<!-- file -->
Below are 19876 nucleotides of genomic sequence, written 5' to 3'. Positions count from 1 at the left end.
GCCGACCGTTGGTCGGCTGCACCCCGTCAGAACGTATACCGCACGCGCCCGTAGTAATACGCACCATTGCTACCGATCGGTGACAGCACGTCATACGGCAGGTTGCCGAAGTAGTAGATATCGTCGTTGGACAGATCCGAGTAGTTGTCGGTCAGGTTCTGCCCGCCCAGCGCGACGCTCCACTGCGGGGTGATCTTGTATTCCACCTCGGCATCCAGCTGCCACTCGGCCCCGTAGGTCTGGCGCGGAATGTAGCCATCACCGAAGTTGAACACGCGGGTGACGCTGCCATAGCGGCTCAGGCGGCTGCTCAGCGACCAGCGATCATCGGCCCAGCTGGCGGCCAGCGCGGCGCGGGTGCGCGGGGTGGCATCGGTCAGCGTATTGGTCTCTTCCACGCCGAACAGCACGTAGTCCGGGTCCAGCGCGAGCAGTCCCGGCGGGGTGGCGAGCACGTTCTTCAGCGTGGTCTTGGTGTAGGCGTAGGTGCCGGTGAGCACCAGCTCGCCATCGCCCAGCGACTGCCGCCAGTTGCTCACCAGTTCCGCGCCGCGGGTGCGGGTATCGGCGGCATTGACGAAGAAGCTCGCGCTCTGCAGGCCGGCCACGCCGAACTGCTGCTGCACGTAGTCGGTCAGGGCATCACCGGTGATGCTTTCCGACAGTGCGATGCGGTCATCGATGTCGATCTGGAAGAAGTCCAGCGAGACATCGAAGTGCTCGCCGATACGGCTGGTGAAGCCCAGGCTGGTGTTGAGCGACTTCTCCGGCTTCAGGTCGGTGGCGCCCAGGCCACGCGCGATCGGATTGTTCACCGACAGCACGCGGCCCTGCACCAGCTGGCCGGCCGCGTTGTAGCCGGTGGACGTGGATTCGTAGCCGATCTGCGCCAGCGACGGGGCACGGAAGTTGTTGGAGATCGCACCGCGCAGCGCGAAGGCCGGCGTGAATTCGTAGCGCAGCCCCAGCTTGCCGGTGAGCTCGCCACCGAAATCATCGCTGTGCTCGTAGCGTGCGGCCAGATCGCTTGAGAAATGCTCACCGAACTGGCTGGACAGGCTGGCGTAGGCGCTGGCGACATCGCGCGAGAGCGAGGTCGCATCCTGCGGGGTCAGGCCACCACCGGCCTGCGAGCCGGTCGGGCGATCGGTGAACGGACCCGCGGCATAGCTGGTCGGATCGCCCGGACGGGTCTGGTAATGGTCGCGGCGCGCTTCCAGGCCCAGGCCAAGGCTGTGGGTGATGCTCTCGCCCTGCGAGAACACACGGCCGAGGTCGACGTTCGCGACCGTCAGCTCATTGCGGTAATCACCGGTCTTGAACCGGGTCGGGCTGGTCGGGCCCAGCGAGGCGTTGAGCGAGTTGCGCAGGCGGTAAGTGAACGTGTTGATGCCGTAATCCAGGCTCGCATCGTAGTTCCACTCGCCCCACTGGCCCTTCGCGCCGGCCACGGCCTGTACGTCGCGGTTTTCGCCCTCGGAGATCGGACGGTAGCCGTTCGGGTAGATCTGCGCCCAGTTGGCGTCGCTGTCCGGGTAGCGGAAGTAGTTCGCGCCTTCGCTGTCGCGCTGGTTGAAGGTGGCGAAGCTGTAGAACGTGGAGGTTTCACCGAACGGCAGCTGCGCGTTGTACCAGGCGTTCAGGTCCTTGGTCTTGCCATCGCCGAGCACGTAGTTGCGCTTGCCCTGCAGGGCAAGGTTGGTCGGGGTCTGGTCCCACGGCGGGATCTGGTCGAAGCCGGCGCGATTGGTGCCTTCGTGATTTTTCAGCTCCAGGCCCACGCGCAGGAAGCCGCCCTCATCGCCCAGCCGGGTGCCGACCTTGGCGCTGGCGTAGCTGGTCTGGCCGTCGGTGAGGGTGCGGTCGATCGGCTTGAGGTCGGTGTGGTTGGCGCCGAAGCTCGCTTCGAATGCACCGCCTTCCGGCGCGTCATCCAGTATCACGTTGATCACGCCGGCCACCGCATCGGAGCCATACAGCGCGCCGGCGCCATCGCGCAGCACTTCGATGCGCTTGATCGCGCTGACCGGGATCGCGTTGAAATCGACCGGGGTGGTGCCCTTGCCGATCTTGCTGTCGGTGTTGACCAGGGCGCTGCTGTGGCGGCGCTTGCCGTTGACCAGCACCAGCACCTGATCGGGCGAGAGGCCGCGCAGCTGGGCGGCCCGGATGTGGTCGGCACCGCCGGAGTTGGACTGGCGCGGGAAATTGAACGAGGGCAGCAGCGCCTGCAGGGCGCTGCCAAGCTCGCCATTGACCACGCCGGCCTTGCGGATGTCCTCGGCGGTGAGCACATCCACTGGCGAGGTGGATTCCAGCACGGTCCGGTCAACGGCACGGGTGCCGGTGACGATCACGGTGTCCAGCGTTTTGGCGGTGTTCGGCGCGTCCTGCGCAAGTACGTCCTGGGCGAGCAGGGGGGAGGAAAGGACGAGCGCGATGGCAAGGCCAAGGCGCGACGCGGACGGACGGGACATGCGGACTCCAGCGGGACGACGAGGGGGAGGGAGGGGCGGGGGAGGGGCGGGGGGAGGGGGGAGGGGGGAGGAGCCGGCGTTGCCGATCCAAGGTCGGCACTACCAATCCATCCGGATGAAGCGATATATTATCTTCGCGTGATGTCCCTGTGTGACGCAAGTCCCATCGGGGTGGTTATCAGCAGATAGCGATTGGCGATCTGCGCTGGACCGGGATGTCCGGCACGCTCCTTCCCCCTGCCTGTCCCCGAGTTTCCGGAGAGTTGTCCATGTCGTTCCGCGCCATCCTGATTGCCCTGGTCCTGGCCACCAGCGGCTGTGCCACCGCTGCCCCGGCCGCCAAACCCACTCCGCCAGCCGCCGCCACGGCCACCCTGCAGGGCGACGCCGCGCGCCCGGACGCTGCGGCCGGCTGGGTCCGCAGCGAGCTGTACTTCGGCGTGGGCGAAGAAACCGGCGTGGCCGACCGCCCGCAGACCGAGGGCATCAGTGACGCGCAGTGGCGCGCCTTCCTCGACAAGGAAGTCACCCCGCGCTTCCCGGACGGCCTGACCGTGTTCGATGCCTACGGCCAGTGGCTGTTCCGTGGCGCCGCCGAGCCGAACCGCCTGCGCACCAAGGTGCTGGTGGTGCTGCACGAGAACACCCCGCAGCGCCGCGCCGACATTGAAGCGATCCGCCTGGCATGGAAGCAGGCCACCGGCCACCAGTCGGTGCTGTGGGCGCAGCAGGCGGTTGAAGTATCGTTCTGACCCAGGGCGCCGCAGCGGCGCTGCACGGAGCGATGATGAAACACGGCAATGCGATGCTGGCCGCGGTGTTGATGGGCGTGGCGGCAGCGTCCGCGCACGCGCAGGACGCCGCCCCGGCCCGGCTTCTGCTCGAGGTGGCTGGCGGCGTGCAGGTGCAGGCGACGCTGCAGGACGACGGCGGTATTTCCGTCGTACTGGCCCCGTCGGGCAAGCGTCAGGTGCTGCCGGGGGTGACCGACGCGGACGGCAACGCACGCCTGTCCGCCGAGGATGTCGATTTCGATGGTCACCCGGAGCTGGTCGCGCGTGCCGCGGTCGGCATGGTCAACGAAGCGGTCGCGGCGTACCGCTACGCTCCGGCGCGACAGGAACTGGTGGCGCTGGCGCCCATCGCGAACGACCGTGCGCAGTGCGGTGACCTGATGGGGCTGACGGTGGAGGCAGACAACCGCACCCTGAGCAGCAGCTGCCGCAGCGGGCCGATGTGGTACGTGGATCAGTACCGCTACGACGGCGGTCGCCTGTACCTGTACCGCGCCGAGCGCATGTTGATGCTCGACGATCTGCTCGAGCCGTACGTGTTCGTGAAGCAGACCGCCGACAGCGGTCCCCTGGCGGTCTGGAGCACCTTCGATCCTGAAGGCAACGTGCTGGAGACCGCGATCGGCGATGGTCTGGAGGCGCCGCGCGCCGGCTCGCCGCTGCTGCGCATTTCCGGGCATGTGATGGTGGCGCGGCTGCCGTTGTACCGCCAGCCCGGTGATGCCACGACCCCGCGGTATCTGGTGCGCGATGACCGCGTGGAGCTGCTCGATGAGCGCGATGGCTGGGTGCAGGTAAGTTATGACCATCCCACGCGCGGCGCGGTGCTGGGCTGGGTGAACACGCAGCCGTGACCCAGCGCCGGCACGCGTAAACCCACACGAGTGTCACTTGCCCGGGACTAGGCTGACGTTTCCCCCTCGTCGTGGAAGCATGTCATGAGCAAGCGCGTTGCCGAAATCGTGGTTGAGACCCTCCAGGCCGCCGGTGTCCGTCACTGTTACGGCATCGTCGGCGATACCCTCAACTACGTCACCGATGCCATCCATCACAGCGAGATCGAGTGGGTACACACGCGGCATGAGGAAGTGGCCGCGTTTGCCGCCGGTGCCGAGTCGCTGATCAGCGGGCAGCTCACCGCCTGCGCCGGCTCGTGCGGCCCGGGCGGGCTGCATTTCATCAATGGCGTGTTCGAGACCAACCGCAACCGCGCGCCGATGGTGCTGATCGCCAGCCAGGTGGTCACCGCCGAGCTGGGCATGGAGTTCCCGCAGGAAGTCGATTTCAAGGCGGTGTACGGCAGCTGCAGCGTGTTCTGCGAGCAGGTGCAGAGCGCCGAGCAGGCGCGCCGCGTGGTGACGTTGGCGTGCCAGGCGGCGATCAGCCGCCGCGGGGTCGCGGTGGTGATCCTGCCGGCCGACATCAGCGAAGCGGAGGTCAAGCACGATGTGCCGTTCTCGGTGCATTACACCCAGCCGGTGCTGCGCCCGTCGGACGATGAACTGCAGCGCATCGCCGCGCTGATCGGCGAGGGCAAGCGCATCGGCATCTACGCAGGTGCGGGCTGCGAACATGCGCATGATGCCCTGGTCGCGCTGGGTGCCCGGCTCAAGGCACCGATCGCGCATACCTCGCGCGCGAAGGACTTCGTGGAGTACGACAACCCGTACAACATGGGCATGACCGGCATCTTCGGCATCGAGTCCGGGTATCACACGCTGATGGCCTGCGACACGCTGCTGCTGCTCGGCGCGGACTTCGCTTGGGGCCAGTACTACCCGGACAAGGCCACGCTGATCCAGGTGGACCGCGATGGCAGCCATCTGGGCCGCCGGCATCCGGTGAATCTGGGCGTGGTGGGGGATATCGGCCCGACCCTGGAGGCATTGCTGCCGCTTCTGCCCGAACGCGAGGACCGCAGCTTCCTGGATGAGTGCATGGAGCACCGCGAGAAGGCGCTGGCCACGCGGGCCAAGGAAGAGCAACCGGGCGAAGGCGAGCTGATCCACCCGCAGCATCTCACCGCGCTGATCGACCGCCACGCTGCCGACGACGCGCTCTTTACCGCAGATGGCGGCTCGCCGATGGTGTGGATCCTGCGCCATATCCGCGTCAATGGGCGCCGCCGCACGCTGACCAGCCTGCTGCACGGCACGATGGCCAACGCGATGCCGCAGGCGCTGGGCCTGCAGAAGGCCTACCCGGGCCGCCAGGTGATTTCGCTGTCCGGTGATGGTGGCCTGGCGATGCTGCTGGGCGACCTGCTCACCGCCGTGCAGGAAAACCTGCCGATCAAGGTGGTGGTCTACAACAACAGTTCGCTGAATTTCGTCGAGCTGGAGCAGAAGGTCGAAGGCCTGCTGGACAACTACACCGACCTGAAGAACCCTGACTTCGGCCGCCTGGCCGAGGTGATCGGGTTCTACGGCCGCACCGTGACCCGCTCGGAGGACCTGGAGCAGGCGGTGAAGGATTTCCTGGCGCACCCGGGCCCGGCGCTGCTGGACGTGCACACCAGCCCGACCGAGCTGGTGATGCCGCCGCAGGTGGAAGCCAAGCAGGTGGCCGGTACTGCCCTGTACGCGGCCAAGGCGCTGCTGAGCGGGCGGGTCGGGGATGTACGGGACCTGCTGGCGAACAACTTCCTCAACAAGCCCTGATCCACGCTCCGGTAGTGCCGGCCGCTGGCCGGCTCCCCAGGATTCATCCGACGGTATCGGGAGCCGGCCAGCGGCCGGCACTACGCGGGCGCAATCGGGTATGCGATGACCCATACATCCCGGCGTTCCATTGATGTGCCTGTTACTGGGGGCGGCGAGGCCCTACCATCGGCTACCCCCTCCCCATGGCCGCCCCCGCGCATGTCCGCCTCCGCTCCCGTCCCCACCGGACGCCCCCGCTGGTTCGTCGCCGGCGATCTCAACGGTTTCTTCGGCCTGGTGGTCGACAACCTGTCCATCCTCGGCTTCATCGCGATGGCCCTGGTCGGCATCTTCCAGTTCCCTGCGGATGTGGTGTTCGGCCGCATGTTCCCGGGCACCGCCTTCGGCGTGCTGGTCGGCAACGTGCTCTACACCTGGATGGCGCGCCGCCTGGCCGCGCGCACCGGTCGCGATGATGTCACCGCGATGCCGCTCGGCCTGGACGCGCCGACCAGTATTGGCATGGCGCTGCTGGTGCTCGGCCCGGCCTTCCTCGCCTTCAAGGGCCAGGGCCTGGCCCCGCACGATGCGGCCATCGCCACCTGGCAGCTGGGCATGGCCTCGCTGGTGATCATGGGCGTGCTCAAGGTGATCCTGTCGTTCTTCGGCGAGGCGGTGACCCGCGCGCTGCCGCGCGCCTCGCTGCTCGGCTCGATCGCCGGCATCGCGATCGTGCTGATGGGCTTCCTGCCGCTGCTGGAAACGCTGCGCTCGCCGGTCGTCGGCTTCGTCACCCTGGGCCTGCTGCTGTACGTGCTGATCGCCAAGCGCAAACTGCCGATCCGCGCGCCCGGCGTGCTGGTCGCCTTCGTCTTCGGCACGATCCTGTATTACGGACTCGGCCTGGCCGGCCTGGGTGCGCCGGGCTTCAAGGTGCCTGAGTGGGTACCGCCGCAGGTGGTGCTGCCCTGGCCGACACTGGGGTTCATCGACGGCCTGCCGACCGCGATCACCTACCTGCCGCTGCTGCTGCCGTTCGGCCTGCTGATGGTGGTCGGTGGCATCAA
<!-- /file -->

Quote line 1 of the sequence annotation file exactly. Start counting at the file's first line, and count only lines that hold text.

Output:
Below are 19876 nucleotides of genomic sequence, written 5' to 3'. Positions count from 1 at the left end.